Recently, I've also been reading reading the work of Celine Kiernan. Although her Moorehawke Chronicles are aimed towards a younger audience, Celine's world is meticulously thought out, her main characters both flawed and believable and, very important this, she tells a good story. If that wasn't enough she can draw too (mumble, mutter, it's not fair, grumble).

All of this is by way of introduction to a competition Celine is currenly running on her web site, where you can win a full set of the Moorehawke books. This is especially enticing when you consider that the third book in the series, The Rebel Prince, isn't published for another five months.

So what are you waiting for, get on over there and have a go - but don't forget to come back here afterwards. It gets very lonely without you.

And yes, I'll be blogging about the Bisto awards shortly too.

Wednesday, 26 May 2010

A Picture Paints a Thousand Words

More details soon on what turned out to be a great day, I just need to recharge the batteries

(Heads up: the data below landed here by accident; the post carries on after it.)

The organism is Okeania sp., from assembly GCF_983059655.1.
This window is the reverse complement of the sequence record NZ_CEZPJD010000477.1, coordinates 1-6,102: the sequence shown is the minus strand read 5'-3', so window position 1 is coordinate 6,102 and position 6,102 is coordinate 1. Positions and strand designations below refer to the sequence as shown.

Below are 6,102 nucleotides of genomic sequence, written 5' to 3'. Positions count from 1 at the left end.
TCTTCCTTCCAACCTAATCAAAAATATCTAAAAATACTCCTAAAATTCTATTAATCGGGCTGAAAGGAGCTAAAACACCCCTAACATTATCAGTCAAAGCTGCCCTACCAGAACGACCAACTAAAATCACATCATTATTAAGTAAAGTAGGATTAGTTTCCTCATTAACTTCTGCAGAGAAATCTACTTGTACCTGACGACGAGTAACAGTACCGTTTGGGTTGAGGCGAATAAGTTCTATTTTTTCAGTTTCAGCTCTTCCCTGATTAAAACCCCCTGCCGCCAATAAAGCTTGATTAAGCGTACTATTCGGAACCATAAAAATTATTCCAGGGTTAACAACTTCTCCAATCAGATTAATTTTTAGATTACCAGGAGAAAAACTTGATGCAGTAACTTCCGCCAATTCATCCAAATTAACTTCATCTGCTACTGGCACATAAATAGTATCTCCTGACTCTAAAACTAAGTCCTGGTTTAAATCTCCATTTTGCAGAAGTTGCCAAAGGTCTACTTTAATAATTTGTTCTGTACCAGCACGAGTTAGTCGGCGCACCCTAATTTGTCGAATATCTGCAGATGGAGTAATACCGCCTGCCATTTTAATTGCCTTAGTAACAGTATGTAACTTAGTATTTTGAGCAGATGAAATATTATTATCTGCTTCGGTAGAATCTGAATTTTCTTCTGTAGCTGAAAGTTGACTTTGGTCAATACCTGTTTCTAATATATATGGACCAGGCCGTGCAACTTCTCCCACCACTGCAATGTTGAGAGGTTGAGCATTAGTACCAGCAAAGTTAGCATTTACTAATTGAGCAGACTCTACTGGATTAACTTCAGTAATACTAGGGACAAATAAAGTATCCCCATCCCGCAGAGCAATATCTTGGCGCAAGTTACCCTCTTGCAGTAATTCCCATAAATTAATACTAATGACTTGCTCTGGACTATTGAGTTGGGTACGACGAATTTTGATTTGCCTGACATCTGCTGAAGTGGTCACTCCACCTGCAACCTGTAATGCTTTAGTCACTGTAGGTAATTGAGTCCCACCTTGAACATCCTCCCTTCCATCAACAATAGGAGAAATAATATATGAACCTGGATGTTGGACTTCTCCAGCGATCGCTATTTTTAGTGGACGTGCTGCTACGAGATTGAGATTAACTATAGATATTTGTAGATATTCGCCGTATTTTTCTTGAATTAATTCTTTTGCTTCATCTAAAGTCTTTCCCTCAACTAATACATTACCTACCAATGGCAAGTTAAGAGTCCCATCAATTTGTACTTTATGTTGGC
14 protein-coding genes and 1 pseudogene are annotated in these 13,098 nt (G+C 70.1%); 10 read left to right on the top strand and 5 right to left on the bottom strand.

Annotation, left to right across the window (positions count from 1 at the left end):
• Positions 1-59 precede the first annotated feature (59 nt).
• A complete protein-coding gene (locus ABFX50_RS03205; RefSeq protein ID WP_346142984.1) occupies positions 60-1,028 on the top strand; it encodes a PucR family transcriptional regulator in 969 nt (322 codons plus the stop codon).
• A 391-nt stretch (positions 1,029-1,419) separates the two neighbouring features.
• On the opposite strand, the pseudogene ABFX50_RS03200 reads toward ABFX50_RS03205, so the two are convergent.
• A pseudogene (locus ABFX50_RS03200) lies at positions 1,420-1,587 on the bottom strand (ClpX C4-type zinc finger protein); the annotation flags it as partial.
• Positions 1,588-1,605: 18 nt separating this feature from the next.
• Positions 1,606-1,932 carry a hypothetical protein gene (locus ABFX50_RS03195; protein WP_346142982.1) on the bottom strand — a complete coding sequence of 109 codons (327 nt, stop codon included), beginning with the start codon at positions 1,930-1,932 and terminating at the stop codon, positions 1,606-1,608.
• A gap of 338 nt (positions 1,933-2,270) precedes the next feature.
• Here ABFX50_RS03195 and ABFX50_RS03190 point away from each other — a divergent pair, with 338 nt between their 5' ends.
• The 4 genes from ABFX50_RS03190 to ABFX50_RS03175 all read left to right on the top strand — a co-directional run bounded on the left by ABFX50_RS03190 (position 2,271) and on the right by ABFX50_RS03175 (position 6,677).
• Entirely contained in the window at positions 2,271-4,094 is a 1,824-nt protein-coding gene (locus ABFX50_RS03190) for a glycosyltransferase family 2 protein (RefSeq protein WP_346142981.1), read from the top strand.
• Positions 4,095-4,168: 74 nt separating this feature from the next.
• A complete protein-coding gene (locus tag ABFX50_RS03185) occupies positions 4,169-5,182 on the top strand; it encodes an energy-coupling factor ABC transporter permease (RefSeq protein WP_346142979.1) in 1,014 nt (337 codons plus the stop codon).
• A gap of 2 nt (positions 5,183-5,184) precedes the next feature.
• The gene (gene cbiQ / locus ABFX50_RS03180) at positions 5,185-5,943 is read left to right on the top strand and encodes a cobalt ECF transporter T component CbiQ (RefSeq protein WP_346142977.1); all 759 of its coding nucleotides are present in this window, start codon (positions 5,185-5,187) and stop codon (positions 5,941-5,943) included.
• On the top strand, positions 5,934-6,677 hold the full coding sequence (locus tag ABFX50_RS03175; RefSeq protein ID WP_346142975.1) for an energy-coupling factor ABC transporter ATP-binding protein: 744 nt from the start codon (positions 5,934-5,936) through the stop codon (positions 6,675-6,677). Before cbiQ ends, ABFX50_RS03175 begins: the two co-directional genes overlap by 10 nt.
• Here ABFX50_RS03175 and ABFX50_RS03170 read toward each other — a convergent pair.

Wednesday, 12 May 2010

The Camera Adds 300lbs You Know

On Monday I had my 8 minutes of fame when I appeared on RTE's The Afternoon Show to discuss the Bisto Awards. Also on the show was Catriona Hastings, author of the fabulous looking An Greasaí Bróg agus na Síoga (an Irish retelling of the elves and the Shoemaker).

After waiting around in the green room (which isn't green but had loads of coffee) we were taken to the studio where we were interviewed by Maura Derrane who quizzed me about the Third Pig's cover and what life was like as a writer having previously worked in IT. To accompany the segment, they also talked to three children from a school near Dungravan who were reading the nominated books. I had the pleasure of meeting them prior to going live and, as they hadn't been able to by my book locally, I was able to give them each a signed copy - which they seemed to appreciate.

The show itself seemed to go ok - I didn't sweat, fart or swear on live TV and answered the questions without too much humming and hawing. My brief flirtation with fame can be seen here. Our segment is about 45-50 mins in but I'm not sure anyone from outside Ireland will be able to access it. Btw I'm the one in the middle.